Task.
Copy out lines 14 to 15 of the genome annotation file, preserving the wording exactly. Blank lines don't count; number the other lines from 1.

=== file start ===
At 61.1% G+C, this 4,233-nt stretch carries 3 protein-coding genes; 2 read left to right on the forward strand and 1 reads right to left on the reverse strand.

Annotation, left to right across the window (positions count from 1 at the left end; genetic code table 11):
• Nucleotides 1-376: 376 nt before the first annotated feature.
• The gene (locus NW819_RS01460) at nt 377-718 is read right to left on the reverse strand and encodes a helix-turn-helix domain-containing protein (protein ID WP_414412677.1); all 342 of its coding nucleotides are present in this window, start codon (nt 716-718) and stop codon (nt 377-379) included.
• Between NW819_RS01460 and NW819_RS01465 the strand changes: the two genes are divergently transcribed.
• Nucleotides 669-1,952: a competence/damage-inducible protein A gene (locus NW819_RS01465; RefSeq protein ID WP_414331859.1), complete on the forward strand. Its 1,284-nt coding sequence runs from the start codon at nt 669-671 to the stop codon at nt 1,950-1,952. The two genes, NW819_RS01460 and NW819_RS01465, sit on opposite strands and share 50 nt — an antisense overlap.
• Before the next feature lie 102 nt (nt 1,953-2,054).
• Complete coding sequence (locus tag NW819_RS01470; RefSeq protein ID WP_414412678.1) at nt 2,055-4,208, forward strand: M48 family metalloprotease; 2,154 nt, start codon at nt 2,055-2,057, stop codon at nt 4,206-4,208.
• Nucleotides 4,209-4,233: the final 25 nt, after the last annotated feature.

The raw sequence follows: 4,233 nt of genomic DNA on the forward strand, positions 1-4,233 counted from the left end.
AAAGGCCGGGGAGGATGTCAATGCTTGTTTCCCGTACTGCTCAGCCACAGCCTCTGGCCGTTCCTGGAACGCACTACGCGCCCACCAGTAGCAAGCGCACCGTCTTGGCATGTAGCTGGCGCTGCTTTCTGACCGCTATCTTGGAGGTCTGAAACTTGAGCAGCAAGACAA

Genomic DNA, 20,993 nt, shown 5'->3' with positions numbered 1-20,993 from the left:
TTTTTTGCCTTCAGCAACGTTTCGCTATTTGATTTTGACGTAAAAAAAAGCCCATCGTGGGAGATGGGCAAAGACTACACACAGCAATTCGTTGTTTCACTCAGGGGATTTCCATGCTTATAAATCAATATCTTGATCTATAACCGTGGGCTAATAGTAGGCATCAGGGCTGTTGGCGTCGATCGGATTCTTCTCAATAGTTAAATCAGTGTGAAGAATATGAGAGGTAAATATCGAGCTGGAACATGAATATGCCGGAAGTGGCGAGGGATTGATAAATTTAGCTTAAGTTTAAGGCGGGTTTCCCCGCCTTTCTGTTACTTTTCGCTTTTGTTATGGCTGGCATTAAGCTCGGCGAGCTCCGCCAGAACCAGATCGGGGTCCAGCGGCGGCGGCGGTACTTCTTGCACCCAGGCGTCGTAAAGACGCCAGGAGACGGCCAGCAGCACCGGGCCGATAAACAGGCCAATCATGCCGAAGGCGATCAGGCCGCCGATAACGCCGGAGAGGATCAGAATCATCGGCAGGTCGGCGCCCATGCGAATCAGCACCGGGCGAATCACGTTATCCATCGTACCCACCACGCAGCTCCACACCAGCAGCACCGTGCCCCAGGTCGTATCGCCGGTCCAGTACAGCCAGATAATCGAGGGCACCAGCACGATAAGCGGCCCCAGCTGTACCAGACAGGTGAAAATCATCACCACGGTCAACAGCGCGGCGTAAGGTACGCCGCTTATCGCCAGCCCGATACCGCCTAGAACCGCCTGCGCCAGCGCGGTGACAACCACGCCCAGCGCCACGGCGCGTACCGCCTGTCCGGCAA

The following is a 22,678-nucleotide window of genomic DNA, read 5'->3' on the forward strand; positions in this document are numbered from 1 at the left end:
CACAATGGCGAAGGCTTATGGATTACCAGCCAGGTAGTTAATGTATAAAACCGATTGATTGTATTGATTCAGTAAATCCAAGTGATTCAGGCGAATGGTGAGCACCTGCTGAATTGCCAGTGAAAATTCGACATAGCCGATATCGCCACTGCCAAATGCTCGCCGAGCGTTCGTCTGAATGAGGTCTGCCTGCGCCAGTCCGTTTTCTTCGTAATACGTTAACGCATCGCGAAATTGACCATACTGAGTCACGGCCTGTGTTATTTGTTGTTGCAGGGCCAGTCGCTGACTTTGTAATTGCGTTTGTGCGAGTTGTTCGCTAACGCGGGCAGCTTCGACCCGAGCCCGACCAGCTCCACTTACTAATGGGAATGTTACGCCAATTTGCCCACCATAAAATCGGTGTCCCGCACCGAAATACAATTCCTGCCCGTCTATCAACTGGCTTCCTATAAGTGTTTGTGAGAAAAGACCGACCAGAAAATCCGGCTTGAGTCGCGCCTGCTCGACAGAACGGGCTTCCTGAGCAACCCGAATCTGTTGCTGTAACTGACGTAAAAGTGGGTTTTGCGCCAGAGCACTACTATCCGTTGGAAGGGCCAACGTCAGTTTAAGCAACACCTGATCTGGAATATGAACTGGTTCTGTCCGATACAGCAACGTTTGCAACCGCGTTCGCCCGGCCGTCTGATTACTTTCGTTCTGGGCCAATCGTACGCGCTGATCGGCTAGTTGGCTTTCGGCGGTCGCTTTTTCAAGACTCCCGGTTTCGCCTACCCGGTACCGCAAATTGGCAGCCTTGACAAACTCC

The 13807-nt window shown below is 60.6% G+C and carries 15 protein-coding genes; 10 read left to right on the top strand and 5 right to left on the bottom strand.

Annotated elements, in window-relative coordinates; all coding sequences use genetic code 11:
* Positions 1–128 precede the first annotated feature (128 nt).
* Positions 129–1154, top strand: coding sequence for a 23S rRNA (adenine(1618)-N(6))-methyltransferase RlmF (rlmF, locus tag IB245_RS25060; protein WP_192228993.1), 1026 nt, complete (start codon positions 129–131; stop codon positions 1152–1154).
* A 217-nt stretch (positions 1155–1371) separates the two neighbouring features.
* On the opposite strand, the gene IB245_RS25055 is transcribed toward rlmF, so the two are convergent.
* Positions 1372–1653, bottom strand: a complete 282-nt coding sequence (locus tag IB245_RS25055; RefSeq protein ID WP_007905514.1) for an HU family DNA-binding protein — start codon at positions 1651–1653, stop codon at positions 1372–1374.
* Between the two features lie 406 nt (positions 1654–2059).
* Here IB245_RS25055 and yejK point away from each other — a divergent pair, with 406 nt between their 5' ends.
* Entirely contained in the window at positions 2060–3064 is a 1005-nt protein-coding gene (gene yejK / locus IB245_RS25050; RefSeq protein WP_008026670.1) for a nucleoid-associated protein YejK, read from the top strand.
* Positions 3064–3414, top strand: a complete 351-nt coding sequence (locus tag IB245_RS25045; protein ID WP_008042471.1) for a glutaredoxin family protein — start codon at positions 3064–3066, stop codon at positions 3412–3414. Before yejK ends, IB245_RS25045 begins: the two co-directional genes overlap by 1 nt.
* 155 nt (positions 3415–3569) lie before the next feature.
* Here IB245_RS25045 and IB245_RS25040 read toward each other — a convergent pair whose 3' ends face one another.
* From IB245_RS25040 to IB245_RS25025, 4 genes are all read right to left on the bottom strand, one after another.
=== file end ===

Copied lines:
The following is a 22,678-nucleotide window of genomic DNA, read 5'->3' on the forward strand; positions in this document are numbered from 1 at the left end:
CACAATGGCGAAGGCTTATGGATTACCAGCCAGGTAGTTAATGTATAAAACCGATTGATTGTATTGATTCAGTAAATCCAAGTGATTCAGGCGAATGGTGAGCACCTGCTGAATTGCCAGTGAAAATTCGACATAGCCGATATCGCCACTGCCAAATGCTCGCCGAGCGTTCGTCTGAATGAGGTCTGCCTGCGCCAGTCCGTTTTCTTCGTAATACGTTAACGCATCGCGAAATTGACCATACTGAGTCACGGCCTGTGTTATTTGTTGTTGCAGGGCCAGTCGCTGACTTTGTAATTGCGTTTGTGCGAGTTGTTCGCTAACGCGGGCAGCTTCGACCCGAGCCCGACCAGCTCCACTTACTAATGGGAATGTTACGCCAATTTGCCCACCATAAAATCGGTGTCCCGCACCGAAATACAATTCCTGCCCGTCTATCAACTGGCTTCCTATAAGTGTTTGTGAGAAAAGACCGACCAGAAAATCCGGCTTGAGTCGCGCCTGCTCGACAGAACGGGCTTCCTGAGCAACCCGAATCTGTTGCTGTAACTGACGTAAAAGTGGGTTTTGCGCCAGAGCACTACTATCCGTTGGAAGGGCCAACGTCAGTTTAAGCAACACCTGATCTGGAATATGAACTGGTTCTGTCCGATACAGCAACGTTTGCAACCGCGTTCGCCCGGCCGTCTGATTACTTTCGTTCTGGGCCAATCGTACGCGCTGATCGGCTAGTTGGCTTTCGGCGGTCGCTTTTTCAAGACTCCCGGTTTCGCCTACCCGGTACCGCAAATTGGCAGCCTTGACAAACTCC